Recently, I watched a portion of this movie that a friend offered me called “Zietgiest: moving forward” (you can watch it free on YouTube). The first hour of the movie is basically a very compelling argument how the idea of a foundational cause called genetics, or biology, which is responsible for mental health or mental someone’s mental well-being is not correct an accurate way of portraying what is actually occurring in these situations. 

However, because I do see that certain types of psychosis, the kind of psychosis that lie on the more acute side and chronic side of affect and form, are indeed measurable to a physical diversion from what is “normal” brain appearance, as being “curable” in potential, which is to say that we can give people medication and they definitely stop being as acute, similarly to disease of diabetes, say. 

Yet, in the context of mental health, although we like to think that schizophrenia, psychosis and depression exist along a continuum of mental illness and mental health, the disease of depression does not respond in the same way as psychosis or schizophrenia does to approaching it from this medical model standpoint of curing a disease.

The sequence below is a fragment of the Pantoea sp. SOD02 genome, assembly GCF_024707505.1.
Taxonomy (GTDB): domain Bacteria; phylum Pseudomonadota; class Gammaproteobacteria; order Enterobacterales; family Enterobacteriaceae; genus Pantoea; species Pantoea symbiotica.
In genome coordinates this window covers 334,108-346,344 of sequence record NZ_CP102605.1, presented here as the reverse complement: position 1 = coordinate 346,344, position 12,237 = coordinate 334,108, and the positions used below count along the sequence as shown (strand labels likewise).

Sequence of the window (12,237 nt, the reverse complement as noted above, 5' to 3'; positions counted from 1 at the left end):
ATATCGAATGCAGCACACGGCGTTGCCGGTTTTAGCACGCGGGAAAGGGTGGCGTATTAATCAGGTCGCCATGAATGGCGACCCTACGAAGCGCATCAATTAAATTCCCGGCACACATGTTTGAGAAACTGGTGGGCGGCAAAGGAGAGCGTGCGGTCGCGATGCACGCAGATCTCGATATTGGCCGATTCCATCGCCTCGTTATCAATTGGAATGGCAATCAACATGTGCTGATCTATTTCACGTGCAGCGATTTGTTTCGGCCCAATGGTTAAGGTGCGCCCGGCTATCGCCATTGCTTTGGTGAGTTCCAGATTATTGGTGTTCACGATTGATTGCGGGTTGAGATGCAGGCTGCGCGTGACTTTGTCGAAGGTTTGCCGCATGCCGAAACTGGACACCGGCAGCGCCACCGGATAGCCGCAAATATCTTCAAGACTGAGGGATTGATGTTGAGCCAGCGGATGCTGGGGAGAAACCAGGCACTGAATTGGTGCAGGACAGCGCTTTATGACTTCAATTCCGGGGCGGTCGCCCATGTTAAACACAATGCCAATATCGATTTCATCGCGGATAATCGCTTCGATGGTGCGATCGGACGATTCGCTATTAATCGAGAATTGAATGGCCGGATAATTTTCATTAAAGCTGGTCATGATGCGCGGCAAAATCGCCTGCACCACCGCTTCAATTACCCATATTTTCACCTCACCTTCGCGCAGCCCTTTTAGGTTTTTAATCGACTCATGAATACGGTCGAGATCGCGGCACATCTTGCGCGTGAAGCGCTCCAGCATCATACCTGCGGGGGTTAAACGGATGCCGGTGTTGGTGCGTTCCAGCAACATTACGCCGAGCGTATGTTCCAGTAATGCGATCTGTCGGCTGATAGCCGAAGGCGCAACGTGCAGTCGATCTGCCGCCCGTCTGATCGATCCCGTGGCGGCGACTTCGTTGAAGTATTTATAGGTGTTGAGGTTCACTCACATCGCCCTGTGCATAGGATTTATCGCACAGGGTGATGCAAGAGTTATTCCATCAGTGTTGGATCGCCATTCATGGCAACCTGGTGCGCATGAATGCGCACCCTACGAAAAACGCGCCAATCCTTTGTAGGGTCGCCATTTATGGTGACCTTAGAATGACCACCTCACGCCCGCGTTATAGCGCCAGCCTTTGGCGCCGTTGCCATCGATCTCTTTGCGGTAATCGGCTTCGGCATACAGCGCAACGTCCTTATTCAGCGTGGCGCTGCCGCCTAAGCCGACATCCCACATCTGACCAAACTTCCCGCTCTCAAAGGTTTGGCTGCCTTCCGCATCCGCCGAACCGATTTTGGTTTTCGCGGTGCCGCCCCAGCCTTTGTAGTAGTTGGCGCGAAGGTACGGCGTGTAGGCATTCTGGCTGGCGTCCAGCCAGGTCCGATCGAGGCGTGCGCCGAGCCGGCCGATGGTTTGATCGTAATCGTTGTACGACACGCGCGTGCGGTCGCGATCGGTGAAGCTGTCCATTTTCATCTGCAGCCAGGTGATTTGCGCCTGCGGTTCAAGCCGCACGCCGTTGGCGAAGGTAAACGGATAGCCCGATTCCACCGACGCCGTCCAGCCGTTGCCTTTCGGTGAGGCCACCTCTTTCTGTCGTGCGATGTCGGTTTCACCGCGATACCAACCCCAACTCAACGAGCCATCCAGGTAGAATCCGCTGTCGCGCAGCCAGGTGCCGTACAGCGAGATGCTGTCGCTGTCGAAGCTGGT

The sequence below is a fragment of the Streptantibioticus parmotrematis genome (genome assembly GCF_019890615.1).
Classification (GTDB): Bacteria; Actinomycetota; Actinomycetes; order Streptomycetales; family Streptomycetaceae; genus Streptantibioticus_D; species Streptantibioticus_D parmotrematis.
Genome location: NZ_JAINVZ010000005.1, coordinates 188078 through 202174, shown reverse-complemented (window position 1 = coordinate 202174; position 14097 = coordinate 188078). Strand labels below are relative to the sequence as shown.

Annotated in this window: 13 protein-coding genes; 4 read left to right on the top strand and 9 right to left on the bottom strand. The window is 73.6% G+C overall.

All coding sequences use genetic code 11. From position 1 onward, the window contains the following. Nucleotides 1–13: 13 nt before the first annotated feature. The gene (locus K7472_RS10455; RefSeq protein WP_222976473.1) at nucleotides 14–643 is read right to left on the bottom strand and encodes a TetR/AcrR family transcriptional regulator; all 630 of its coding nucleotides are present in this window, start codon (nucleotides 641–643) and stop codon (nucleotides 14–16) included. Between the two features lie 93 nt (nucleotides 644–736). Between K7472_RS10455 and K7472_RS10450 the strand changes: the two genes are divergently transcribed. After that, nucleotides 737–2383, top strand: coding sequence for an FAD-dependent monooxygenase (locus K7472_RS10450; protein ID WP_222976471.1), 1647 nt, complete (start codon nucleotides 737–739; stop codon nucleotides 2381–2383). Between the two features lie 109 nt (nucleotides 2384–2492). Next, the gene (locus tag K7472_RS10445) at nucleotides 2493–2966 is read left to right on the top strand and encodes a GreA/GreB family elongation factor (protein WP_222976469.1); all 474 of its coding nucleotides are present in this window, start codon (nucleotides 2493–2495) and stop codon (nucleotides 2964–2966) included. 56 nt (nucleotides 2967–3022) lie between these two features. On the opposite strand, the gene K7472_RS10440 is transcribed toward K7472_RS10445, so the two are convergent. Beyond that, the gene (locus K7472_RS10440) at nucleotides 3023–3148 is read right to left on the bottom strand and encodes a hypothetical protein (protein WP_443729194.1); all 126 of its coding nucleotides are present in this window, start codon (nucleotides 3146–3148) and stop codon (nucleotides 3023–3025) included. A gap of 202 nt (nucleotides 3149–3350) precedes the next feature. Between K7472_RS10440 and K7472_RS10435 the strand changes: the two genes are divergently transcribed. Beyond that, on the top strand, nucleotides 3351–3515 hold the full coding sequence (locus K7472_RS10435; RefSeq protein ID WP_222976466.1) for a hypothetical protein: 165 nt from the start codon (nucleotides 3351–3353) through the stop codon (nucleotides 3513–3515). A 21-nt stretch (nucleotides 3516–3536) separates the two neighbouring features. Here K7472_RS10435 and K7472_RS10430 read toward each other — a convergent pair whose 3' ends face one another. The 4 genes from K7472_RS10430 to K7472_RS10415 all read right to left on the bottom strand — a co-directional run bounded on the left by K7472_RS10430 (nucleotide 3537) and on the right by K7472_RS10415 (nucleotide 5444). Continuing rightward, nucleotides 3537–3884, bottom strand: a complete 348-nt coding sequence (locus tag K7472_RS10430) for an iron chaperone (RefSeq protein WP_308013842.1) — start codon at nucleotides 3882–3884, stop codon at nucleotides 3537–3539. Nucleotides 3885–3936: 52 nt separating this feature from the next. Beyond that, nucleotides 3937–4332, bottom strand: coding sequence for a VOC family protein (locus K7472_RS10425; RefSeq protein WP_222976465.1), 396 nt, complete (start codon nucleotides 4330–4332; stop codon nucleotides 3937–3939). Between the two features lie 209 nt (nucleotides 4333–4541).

Indeed, we could talk about “curing” depression, but the way that we are going about it is based on a completely different set of protocols and notions then those used to address the disease of acute chronic psychosis.

Because of this actual distinction, because this is what is actually occurring despite what anyone would argue (for sure, though people will continue to argue that medication’s for depression are curing depression, the statistics that would back up that assertion are utterly miserable, while the statistics which go to say that certain medication’s can cure acute chronic psychosis, are much much better) I am not sure that using the word “cure” in all mental health contexts, as if to apply mental health to this assumed general standard, without actually looking at what the standard even is, is an irresponsible way of treating mental health.

There is a further issue that I have with the idea of “cure” as well as the idea of “mental health”, But that is outside of the topic of de Cock’s essay.x